It’s now a couple of months since Primary Care Networks (PCNs) came into being, and by now practices will have received their first payments via Open Exeter (at the end of July). To assist your planning further, especially considering the mountains of PCN admin that’s been put on us, the Practice Index PLUS PCN finance document offers the reader guidance on the subject and gives handy links to the relevant NHS publications. This document includes the latest PCN financial advice published in August.
For now, the highlights of PCN Finance are as follows:
- This year, PCNs can claim up to 100% of the cost of employing a Social Prescriber and 70% of the cost of employing a Clinical Pharmacist. These percentages include salary, ER NI, and pension contributions. It’s worth noting that the remaining 30% must be met by the PCN.
If the package that you offer these two employees exceeds the total amount that’s claimable (£53,492 for PCNs with <100,000 patients), then any excess will have to be met by the participating PCNs in full.
- Pension contribution, which is 14.38% for 2019/20, will have to be borne in full by the PCNs. This will rise to 20.69% for 2020/21. Note, this year the NHS has paid the difference between the two pension rates directly to the pension’s agency on behalf of practices.
- Many PCNs will have recruited, or be in the process of recruiting, staff to fill the two posts permitted under the Additional Roles Reimbursement Scheme (ARRS). For this inaugural year, 2019/20, the maximum amount that can be claimed by PCNs with less than 100,000 patients is £53,942.
- One of these posts, the Social Prescriber, is reimbursable at 100% of the Agenda for Change (AfC) salary scale 6. Scale 6 starts at £30,401 to a maximum of £37,267.
- The other post is the Clinical Pharmacist. This role is reimbursed at 70% of the AfC salary scales, which range from 7 to 8a. Scale 7 begins at £37,570 and 8a has a maximum of £50,819.
Note, if you’re lucky enough to have been employing a pharmacist under the previous Clinical Pharmacist in General Practice Scheme and wish to transfer this individual to the ARRS, then this must be done by 30th September 2019. Rules on how to effect a transfer are set out in the Network Contract DES Guidance, section 4, clause 22.214.171.124.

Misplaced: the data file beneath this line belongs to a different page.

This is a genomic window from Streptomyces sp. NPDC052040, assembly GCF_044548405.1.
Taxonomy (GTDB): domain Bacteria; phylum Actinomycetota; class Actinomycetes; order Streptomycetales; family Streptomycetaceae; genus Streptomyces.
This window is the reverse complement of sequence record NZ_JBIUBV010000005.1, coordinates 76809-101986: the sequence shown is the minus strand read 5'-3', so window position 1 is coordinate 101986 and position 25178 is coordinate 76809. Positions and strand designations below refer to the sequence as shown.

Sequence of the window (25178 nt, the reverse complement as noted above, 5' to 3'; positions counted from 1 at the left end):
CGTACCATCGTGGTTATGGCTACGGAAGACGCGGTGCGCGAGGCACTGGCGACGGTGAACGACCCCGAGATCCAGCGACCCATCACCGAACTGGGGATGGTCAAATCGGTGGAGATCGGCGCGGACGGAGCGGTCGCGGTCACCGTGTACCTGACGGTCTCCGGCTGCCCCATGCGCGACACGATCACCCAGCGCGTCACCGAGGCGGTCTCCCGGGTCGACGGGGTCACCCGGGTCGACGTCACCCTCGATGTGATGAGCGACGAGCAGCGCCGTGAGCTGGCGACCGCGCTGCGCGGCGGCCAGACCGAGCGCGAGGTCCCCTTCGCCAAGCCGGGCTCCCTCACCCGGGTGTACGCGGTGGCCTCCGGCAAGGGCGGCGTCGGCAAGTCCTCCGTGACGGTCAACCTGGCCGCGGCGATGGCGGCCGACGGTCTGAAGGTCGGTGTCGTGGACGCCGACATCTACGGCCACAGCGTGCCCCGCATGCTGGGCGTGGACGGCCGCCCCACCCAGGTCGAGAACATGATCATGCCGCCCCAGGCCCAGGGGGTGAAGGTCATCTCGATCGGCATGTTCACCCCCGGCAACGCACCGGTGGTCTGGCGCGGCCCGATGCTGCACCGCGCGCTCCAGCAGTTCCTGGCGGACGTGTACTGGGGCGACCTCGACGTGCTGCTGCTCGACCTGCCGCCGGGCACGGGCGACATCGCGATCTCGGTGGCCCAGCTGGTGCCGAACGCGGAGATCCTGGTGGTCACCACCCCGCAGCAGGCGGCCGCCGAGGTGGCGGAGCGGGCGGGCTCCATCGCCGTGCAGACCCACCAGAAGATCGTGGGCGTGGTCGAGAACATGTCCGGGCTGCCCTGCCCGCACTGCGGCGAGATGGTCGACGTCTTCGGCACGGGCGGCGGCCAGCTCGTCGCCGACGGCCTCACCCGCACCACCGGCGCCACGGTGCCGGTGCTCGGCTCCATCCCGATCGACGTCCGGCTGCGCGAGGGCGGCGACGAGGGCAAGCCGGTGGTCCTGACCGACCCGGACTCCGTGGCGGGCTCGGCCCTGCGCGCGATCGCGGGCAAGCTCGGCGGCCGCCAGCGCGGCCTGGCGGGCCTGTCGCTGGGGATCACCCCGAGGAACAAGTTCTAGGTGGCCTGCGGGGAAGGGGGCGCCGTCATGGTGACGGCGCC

- The 70% of the reimbursable amount includes ER NI and pension contributions. It’s worth noting that the remaining 30% has to be met by the PCN. If the package that you offer these two postholders exceeds the total amount claimable, then any excess will have to be met by the participating PCNs.
- The total amount reclaimable for this current year drops by 1/9th every month the individuals are not in post, so to make the most of the available funding, PCNs will need to move quickly to capitalise on what’s on offer.
- None of the available funding can be carried forward into the next financial year. However, from 1st April 2020, PCNs can make use of additional funding that becomes available – a maximum of £38.969 for a First Contact Physiotherapist, and £37,607 for a Physician Associate.
- PCNs will have to wait until 2021/2022 to avail themselves of the £31,749 to employ a First Contact Paramedic.
One last consideration regarding recruitment: Should you wish to have the additional posts in place by 1st April 2020, PCNs should think about recruiting by the end of January 2020 at the latest, as any successful applicants may have to give up to three months’ notice.
PLUS members can now download the following document: Primary Care Network (PCN) financial guidance [PLUS]
We at Practice Index wish your forming PCNs all the very best for the future.